14 Dogs That Do (& Don’t) Make a Great Match for a Beagle

beagles with other dogs

Our content is reader-supported. This means if you click on some of our links, then we may earn a commission (at no additional cost to you). As an Amazon Associate, we earn from qualifying purchases. Learn more about disclosures.

Beagles are amazing dogs (obviously), but they can be a bit of a handful for some owners, and in certain situations – more than one beagle can be utter chaos!

If you’re looking for a second dog for your beagle and want to know what breeds make good companions (or perhaps not), we’ve got you covered!

vizsla and beagle

Why You May Not Want Another Beagle

Even though we think they are the best, we totally understand why you may not want another beagle in your home. After all, it’s twice the arooing, twice the stubbornness, and in most cases – MORE than twice the slobber!

Whilst beagles (generally) love the company of their own kind, they can of course be just as content with other dog breeds.

So, if you’re not ready to deal with another beagle (or two), don’t worry – there are plenty of great doggy companions out there for your hound.

Our Personal Experience

Navigating a beagle’s unique temperament, their quirky habits, and figuring out the kind of doggy personalities they vibe with? We’ve been there and done that.

From overseeing our beagles mingling with a plethora of other pups, we’re in the prime spot to serve up some top-notch insights on the ideal canine characteristics that gel well with a beagle.

beagle and schnauzer

Beagle Pairings

Whilst we have created this list as a general guide to give you some indication, it’s important to remember that every beagle (and dog) is an individual.

Just because our beagles have got on well with another dog breed, it doesn’t mean yours will too. So you’ll have to determine whether they are likely to be open to a new arrival in the family, and their tolerance levels in terms of energy and age.

beagle gift shop 4

Beagles under 4 Years Old

If your beagle is under the age of four, well socialized, and without any particular behavioral issues, it’s highly likely they’ll be receptive to a very wide range of dog breeds as companions.

Beagle over 7 Years Old

If your beagle is over the age of seven, then it’s more likely they may have started to slow down a little and become set in their ways. They may not be interested in playing as much as they used to, and might prefer the company of a calmer dog who won’t be too demanding on their time and energy levels.

If your beagle has slowed down, then we recommend they are paired with a small-medium, lower-energy dog.

However, if you’re introducing a very young puppy, then older beagles (being the gentle souls that they are) are more likely to accept their boisterousness, as opposed to bringing home a larger, bouncy pup.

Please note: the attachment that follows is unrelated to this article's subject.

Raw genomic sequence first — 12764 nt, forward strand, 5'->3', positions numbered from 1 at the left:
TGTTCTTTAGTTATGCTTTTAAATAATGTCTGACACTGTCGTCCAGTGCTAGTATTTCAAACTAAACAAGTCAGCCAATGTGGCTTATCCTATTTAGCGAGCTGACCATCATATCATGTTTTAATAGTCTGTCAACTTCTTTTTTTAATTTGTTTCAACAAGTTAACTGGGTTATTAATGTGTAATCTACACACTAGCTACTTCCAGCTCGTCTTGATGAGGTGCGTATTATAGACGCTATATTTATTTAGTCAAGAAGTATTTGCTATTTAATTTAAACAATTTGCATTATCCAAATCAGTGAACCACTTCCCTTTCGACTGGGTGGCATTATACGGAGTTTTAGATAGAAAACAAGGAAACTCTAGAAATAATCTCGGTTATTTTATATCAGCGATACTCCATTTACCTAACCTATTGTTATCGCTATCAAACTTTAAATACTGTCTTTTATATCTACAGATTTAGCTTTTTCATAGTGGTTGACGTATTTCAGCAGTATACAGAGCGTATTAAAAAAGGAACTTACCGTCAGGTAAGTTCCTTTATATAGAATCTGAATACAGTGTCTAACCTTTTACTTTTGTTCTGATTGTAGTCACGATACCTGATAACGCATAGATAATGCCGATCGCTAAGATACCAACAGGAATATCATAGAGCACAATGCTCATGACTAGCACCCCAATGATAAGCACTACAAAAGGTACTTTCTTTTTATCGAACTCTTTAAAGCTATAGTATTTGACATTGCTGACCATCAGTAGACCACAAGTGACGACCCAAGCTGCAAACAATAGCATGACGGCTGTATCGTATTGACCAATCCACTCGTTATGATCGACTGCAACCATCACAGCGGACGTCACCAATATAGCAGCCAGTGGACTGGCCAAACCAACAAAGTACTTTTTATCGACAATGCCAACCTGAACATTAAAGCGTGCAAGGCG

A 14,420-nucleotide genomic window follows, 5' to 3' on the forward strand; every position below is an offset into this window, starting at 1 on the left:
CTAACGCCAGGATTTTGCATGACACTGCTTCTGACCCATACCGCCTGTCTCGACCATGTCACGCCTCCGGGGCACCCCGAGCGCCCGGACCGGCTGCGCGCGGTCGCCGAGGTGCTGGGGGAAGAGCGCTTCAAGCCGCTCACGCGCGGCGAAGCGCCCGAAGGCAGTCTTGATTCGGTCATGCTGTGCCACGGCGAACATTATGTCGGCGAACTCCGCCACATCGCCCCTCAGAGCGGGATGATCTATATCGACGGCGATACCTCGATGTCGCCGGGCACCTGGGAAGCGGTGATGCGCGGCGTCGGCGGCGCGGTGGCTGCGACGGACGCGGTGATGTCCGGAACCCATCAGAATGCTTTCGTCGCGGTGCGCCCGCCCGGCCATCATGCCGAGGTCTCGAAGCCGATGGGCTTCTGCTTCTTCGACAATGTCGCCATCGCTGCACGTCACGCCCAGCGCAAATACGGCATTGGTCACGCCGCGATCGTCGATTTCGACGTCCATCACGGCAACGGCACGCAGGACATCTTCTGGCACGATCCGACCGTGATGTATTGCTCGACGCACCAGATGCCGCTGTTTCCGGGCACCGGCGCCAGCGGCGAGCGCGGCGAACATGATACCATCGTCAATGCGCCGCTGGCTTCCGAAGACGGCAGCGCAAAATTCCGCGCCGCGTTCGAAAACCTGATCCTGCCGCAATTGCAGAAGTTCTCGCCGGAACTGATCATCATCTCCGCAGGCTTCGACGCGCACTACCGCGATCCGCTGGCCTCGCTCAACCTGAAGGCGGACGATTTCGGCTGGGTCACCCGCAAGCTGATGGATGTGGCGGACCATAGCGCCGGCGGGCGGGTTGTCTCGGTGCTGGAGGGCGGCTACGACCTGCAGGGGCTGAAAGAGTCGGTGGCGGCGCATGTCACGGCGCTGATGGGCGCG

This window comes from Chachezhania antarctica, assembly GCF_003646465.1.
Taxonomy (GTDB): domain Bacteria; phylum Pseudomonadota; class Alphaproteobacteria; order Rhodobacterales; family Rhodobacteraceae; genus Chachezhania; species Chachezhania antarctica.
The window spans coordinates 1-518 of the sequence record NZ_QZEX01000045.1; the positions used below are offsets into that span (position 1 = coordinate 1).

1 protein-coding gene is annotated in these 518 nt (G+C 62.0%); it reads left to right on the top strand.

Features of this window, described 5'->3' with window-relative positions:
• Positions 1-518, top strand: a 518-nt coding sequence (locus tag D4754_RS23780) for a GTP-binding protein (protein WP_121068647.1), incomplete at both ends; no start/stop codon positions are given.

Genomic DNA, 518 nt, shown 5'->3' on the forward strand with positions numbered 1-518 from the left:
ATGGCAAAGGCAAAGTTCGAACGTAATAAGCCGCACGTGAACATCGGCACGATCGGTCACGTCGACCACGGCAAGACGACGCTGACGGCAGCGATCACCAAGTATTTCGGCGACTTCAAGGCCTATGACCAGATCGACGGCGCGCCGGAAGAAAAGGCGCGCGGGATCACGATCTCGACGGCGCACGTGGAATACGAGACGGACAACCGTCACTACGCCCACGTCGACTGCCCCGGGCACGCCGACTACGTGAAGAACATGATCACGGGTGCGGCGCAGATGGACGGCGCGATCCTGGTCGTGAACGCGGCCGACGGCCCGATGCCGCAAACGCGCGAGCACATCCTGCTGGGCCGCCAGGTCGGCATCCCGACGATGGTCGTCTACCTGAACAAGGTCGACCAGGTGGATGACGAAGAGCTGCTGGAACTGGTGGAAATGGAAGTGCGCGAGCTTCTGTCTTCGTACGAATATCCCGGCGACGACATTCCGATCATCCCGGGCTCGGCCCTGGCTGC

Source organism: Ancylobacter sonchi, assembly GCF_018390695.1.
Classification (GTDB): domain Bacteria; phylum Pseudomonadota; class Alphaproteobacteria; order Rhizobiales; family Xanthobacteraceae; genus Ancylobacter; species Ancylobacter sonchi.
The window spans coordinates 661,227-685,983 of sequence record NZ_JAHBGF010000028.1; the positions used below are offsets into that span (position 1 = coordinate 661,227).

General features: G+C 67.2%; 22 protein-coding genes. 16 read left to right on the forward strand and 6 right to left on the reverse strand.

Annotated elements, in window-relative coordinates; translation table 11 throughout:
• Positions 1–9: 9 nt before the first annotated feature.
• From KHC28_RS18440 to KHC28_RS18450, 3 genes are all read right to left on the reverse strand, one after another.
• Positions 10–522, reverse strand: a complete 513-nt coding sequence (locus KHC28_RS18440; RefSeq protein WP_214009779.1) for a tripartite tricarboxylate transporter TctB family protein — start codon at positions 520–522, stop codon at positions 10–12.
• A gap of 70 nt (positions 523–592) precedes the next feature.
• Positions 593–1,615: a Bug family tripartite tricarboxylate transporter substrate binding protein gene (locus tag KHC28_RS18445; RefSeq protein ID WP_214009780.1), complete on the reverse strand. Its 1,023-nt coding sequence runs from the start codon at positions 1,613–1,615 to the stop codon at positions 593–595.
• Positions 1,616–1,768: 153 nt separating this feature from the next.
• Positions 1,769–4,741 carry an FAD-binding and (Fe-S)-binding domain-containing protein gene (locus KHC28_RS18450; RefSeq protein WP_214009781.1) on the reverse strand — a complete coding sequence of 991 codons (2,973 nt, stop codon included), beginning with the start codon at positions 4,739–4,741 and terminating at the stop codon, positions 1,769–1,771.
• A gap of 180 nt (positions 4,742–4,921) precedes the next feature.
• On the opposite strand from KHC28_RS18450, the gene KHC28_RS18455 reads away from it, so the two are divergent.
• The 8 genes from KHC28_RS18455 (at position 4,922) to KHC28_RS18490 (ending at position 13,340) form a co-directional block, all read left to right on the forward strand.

READ: 25 Interesting Beagle Facts!

Size of New Dog

beagle cockapoo and vizsla
The Ginger Ninjas!

When it comes to beagle pairings, size definitely matters. The vast majority of beagles are extremely friendly and love a good play session with another dog. However, their medium size means they can be easily injured (and vice versa) if matched with a dog of a larger breed – even if they’re just playing.

Some large-size dogs can still be very gentle though, so it’s not always the size that’s the problem, but the general temperament.

Temperament of New Dog

When trying to figure out which other dogs make good beagle buddies, it’s important to understand the breed temperaments that may be at play. Some dog breeds have certain characteristics that can be incompatible with beagles even if they’re small in size, such as being extra-high energy, or generally pre-disposed to extreme shyness.

Whilst there are other factors to consider for your current hound (such as age and previous experience with other dogs), their breed-specific traits are going to be the biggest guide as to which other dogs should (or shouldn’t) be paired with a beagle.

best companion dogs for a beagle

14 Dog Breeds That Do (& Don’t) Get Along With Beagles

While most dogs can make great companions, some breeds are better suited for life with a beagle than others.

If you’re looking for a dog to pair with your beagle, here are some of the best choices (and ones to avoid) from our own personal experience…

1. Beagles and Cockapoos

beagles and cockapoos

Among experienced dog owners, it is widely accepted that Beagles and Cockapoos are two of the best-matched breeds for each other. They are both friendly, sociable dogs that enjoy the company of people and other pets.

The particularly great thing about Cockapoos is that they are highly intelligent and aware of the needs of others. They can be diplomatic without being annoying, which makes them great companions for head-strong beagles. They can also keep up with the physical exercise needs of a beagle, and love to take just as many naps as them too!

As a result, Beagles and Cockapoos compliment each other perfectly, making them ideal partners for life.

Cockapoo Temperament